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Royal Caribbean makes it easier to use future cruise credits

Aug. 25, 2022
4 min read
Royal Caribbean makes it easier to use future cruise credits
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Got a future cruise credit from a canceled cruise with Royal Caribbean that you're having trouble spending? The cruise line just made it easier to recoup the entire credit amount by letting travelers use any leftover credit to pay for onboard expenses on their cruise.

The cruise line announced its updated policy to travel agents on Wednesday, as first reported on the RoyalCaribbeanBlog.

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Many travelers still hold future cruise credit, which they received when their booked cruises were canceled during the pandemic when the cruise industry shut down for more than a year.

They soon discovered that it was not always a simple matter to find a replacement cruise priced the same, down to the penny, as the original booking and credit amount. Some cruisers had to pay the balance in cash; others booked a cruise for less than the amount of the credit, ending up with a small remainder.

Prior to this week, Royal Caribbean would reissue the leftover amount as new future cruise credit. Travelers would have to book a second cruise (and pay the majority out of pocket) or forfeit some of the money they paid. Neither option was ideal for Royal Caribbean's customers.

Now with the change in policy, when cruisers use their future cruise credits to book sailings, any remaining credit will be transferred into onboard credit.

"Starting today, for qualifying bookings and certificates, Royal Caribbean will convert any remaining balance from Future Cruise Credit into Onboard Credits instantly," the company said in a statement emailed to TPG. "This means that any value left at the time of redemption is automatically added as a refundable onboard credit for FCCs redeemed in full."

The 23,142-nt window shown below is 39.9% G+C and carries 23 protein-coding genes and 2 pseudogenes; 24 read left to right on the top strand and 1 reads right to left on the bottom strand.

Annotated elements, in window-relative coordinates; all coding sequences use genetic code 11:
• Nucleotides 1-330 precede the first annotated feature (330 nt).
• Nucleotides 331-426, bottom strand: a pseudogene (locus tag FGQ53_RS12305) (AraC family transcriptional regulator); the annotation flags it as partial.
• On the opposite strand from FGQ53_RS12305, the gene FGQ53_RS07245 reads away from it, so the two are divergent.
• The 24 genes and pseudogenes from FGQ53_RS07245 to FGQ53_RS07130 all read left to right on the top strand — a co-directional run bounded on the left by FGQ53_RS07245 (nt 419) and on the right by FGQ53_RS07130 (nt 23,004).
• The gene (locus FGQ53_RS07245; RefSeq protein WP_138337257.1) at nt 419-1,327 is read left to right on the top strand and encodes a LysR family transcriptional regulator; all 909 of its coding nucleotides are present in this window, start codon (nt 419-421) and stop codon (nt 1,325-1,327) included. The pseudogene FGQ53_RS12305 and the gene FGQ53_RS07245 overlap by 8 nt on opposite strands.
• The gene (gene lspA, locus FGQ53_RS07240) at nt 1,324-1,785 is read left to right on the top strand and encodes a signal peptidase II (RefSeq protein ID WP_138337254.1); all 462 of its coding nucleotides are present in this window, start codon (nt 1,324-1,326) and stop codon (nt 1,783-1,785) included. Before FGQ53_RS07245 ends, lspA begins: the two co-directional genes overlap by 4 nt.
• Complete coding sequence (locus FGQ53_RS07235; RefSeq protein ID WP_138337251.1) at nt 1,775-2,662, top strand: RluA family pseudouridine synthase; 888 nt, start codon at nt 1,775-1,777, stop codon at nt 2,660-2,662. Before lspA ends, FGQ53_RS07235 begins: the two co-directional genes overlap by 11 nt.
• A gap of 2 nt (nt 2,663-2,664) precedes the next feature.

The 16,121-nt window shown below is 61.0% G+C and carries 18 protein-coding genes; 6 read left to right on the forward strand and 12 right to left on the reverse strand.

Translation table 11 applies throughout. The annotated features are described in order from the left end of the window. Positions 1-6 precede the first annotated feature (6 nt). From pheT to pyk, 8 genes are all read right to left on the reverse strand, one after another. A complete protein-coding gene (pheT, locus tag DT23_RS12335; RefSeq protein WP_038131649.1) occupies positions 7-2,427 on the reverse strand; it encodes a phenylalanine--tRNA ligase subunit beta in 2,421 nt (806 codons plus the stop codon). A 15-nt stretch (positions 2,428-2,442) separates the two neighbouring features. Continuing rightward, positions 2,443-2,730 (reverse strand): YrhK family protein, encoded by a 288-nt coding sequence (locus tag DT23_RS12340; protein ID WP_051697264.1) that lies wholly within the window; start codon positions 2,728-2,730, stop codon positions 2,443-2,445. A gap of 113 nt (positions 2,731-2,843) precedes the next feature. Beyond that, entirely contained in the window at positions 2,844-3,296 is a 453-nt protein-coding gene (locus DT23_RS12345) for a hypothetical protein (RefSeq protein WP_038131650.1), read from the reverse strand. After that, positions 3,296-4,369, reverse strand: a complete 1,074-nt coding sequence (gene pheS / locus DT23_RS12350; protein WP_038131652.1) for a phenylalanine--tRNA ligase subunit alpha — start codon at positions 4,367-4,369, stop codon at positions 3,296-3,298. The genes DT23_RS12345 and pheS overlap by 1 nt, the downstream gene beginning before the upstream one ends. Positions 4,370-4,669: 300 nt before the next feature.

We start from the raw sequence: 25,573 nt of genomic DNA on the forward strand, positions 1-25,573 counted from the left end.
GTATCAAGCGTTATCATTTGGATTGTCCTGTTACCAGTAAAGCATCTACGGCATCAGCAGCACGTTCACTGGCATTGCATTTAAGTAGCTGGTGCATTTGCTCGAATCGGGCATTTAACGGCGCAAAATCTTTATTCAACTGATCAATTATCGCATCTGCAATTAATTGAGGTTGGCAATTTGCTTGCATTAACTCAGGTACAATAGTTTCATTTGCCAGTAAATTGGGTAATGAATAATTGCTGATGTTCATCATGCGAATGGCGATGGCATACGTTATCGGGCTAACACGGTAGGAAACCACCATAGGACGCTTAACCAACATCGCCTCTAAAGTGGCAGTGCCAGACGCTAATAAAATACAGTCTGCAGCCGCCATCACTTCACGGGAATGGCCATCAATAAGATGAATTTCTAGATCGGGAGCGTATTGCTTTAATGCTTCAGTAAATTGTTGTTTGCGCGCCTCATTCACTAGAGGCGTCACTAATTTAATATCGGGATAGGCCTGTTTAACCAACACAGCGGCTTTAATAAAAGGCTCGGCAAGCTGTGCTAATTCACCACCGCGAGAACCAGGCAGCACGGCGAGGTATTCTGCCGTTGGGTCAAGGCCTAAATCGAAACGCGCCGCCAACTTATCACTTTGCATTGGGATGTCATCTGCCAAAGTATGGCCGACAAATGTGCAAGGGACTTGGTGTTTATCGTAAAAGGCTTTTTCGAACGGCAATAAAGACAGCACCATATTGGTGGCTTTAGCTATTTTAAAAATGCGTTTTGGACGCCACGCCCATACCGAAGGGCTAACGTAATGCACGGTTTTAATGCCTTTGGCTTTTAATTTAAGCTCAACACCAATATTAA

This new credit can be used to pay for onboard purchases, such as drinks, spa treatments, shore excursions and meals in extra-fee restaurants. (Future cruise credits historically could only be used to pay cruise fares and nothing else.)

This is a much better option for cruisers. It gives them the flexibility to cover a variety of purchases with the unused credit, so it's easier to use up the total amount. Plus, the onboard credit is refundable, according to Royal Caribbean, so should travelers manage not to spend it all, they'll get the remainder back.

The line notes that this policy change applies only to bookings originally made in U.S. dollars and for Cruise with Confidence or Global Suspension certificates of credit.

Related: Cruise onboard credit: What it is, where to get it and how to spend it

Earlier in the industry's post-pandemic recovery, future cruise credits caused much grumbling among cruise fans. They felt forced to use the credit before they felt comfortable traveling again (or before they could cruise again, if they were not vaccinated) — or lose it. Also, if they rebooked a cruise using the credit and the second cruise was canceled, they were no longer able to request a refund in cash.